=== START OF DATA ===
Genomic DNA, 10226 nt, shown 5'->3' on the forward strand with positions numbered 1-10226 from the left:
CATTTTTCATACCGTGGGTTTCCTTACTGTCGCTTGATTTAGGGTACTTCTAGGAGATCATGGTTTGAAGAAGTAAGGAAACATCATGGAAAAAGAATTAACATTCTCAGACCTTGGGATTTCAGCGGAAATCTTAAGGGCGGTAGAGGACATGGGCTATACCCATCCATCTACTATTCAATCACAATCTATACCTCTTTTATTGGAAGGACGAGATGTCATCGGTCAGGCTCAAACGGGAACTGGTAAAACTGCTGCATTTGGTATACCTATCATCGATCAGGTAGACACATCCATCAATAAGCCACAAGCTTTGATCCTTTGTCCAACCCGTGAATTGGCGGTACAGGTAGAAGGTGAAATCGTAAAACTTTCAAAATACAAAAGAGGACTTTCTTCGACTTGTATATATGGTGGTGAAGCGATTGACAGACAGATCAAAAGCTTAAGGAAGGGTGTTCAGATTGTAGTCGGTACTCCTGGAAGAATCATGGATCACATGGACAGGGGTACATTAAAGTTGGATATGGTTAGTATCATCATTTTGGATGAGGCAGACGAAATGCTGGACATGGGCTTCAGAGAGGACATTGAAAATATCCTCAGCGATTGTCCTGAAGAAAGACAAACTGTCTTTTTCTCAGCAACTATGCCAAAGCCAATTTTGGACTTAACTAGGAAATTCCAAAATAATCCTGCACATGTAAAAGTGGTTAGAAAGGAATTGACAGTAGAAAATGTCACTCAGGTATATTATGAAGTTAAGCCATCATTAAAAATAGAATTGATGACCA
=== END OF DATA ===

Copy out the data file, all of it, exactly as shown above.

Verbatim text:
Genomic DNA, 10226 nt, shown 5'->3' on the forward strand with positions numbered 1-10226 from the left:
CATTTTTCATACCGTGGGTTTCCTTACTGTCGCTTGATTTAGGGTACTTCTAGGAGATCATGGTTTGAAGAAGTAAGGAAACATCATGGAAAAAGAATTAACATTCTCAGACCTTGGGATTTCAGCGGAAATCTTAAGGGCGGTAGAGGACATGGGCTATACCCATCCATCTACTATTCAATCACAATCTATACCTCTTTTATTGGAAGGACGAGATGTCATCGGTCAGGCTCAAACGGGAACTGGTAAAACTGCTGCATTTGGTATACCTATCATCGATCAGGTAGACACATCCATCAATAAGCCACAAGCTTTGATCCTTTGTCCAACCCGTGAATTGGCGGTACAGGTAGAAGGTGAAATCGTAAAACTTTCAAAATACAAAAGAGGACTTTCTTCGACTTGTATATATGGTGGTGAAGCGATTGACAGACAGATCAAAAGCTTAAGGAAGGGTGTTCAGATTGTAGTCGGTACTCCTGGAAGAATCATGGATCACATGGACAGGGGTACATTAAAGTTGGATATGGTTAGTATCATCATTTTGGATGAGGCAGACGAAATGCTGGACATGGGCTTCAGAGAGGACATTGAAAATATCCTCAGCGATTGTCCTGAAGAAAGACAAACTGTCTTTTTCTCAGCAACTATGCCAAAGCCAATTTTGGACTTAACTAGGAAATTCCAAAATAATCCTGCACATGTAAAAGTGGTTAGAAAGGAATTGACAGTAGAAAATGTCACTCAGGTATATTATGAAGTTAAGCCATCATTAAAAATAGAATTGATGACCA